In the case of Gray v Mulberry, the Employment Appeal Tribunal (EAT) held that if a single employee holds a philosophical belief and is unable to establish a group disadvantage, then they cannot succeed in a claim of indirect discrimination.
The employee, Ms Gray worked for Mulberry and was asked to sign an agreement which stated that she would assign the copyright and other proprietary rights to Mulberry in respect of her work. Ms Gray refused to sign as she believed that the intellectual property agreement would interfere with her own work as a writer and film-maker. Despite the fact that Mulberry agreed to amend the agreement to cover only work which related to its business, Ms Gray still refused to sign.
Ms Gray was subsequently dismissed for refusing to comply with the conditions of her employment.
As a result of this, Ms Gray brought claims for direct and indirect discrimination on grounds of belief. She claimed that her belief in the importance of copyright laws was a philosophical belief and therefore a protected characteristic under the Equality Act 2010.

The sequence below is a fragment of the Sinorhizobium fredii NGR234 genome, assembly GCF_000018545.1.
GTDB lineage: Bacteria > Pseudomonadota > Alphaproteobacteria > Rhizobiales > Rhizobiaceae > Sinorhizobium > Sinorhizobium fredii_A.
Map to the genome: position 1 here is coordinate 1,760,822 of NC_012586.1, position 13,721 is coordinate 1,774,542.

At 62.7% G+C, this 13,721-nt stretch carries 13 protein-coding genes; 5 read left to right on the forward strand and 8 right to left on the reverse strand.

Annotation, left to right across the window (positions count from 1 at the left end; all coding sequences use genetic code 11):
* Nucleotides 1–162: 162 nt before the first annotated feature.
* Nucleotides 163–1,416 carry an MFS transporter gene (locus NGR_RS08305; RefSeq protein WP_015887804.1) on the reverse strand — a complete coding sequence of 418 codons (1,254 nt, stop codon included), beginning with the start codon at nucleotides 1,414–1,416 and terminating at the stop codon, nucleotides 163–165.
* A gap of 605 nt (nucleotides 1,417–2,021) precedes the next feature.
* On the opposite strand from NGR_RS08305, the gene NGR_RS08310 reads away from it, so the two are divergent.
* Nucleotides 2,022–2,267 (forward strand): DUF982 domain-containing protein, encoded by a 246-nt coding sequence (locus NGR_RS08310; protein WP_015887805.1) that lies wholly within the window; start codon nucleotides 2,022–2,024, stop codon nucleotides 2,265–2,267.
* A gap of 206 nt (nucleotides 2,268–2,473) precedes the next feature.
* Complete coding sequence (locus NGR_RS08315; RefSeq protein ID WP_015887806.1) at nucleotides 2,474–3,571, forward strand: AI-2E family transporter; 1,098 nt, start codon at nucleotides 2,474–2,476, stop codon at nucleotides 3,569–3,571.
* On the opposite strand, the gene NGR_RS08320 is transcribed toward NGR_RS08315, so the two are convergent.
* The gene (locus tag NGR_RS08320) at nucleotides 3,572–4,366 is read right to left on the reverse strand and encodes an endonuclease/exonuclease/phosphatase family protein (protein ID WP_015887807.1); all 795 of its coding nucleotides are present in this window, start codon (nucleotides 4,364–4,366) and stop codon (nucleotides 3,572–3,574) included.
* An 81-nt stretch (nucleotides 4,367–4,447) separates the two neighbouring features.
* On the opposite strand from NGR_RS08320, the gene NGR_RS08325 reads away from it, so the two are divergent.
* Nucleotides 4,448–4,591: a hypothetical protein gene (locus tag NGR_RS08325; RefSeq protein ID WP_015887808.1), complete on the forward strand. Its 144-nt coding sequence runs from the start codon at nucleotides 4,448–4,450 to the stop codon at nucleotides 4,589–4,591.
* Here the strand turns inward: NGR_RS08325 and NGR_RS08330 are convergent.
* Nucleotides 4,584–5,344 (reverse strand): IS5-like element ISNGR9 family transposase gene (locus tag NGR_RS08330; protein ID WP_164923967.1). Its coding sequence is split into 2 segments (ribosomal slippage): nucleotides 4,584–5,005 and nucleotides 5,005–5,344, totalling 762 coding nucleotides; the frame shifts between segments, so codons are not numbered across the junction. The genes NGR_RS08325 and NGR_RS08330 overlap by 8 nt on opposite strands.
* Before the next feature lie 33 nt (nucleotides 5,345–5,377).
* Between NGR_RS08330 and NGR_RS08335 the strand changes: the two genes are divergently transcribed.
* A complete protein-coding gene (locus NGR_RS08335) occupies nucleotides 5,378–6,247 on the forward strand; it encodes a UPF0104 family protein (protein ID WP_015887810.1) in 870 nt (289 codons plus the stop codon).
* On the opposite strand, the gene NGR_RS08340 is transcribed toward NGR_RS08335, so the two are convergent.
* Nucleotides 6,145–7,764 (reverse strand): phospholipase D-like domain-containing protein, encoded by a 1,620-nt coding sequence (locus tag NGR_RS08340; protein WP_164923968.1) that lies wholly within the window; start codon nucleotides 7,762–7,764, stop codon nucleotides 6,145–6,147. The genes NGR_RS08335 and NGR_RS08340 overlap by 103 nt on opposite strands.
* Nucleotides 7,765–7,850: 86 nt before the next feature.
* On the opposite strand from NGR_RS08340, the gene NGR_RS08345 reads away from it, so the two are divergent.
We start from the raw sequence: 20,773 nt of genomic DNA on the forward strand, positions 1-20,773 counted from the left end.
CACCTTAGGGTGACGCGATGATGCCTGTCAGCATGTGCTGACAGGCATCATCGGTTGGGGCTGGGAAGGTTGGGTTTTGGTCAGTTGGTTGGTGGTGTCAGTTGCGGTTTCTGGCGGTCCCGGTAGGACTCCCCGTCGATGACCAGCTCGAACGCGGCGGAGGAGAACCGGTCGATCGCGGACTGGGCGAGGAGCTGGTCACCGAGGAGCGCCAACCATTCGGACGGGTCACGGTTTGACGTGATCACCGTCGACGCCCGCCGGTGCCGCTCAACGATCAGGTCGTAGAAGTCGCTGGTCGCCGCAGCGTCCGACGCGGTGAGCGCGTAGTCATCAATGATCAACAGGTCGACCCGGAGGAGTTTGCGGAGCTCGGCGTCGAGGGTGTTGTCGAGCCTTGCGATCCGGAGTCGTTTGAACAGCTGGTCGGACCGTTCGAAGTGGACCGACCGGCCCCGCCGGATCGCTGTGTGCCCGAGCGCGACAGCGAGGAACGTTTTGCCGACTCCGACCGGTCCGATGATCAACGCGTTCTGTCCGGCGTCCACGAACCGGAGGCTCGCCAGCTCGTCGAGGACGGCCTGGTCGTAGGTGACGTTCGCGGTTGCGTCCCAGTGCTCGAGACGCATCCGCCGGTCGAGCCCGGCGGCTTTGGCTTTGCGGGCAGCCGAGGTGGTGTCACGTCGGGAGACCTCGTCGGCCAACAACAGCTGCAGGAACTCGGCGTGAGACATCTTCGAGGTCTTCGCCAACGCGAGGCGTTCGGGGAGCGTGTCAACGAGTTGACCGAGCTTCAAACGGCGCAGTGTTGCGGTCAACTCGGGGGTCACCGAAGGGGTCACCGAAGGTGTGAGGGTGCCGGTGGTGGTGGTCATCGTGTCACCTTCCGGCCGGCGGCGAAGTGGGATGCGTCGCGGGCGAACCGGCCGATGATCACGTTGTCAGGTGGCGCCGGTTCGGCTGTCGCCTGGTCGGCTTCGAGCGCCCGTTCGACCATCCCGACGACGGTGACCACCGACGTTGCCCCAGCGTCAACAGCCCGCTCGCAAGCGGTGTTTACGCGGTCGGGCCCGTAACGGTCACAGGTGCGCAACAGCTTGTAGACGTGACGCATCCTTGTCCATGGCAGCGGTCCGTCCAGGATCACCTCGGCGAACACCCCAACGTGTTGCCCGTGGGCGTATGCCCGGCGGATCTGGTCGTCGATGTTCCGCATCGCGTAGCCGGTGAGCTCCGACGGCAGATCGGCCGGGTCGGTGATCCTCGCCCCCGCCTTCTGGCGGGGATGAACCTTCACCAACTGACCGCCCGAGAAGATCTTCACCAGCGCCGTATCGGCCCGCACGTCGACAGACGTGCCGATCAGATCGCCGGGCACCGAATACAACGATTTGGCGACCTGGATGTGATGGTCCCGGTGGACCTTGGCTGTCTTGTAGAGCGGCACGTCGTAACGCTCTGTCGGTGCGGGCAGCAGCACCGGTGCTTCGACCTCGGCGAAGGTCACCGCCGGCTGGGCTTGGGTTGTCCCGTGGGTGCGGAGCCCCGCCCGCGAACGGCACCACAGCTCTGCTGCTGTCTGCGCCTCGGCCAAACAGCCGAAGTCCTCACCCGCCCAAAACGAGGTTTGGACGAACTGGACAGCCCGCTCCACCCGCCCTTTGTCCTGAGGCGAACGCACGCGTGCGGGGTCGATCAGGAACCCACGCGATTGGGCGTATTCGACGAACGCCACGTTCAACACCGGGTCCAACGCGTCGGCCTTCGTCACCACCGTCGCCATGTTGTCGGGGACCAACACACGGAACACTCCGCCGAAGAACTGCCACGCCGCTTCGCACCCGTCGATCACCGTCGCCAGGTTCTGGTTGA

The Employment Tribunal rejected her claims, holding that her philosophical belief was not sufficiently cohesive to qualify under the Equality Act 2010. Ms Gray’s direct discrimination claim was rejected as a result of her failure to sign the agreement and not because of her philosophical belief. Mulberry had not been informed of her philosophical belief until she issued claims of discrimination. Ms Gray’s indirect discrimination claim was dismissed because the provision, criterion or practice (PCP) of requiring employees to sign the agreement did not put a group of people at a disadvantage.
Ms Gray appealed this decision, however the EAT upheld the Employment Tribunal’s ruling. The EAT held that the Employment Tribunal had not erred in its decision as it had correctly concluded that there was no group disadvantage. In addition, Mulberry could not have known that the obligation on employees to sign an intellectual property agreement may have affected a group of people of which it had no knowledge.
This case is useful as it provides an example of a philosophical belief that is not afforded protection under the Equality Act 2010.
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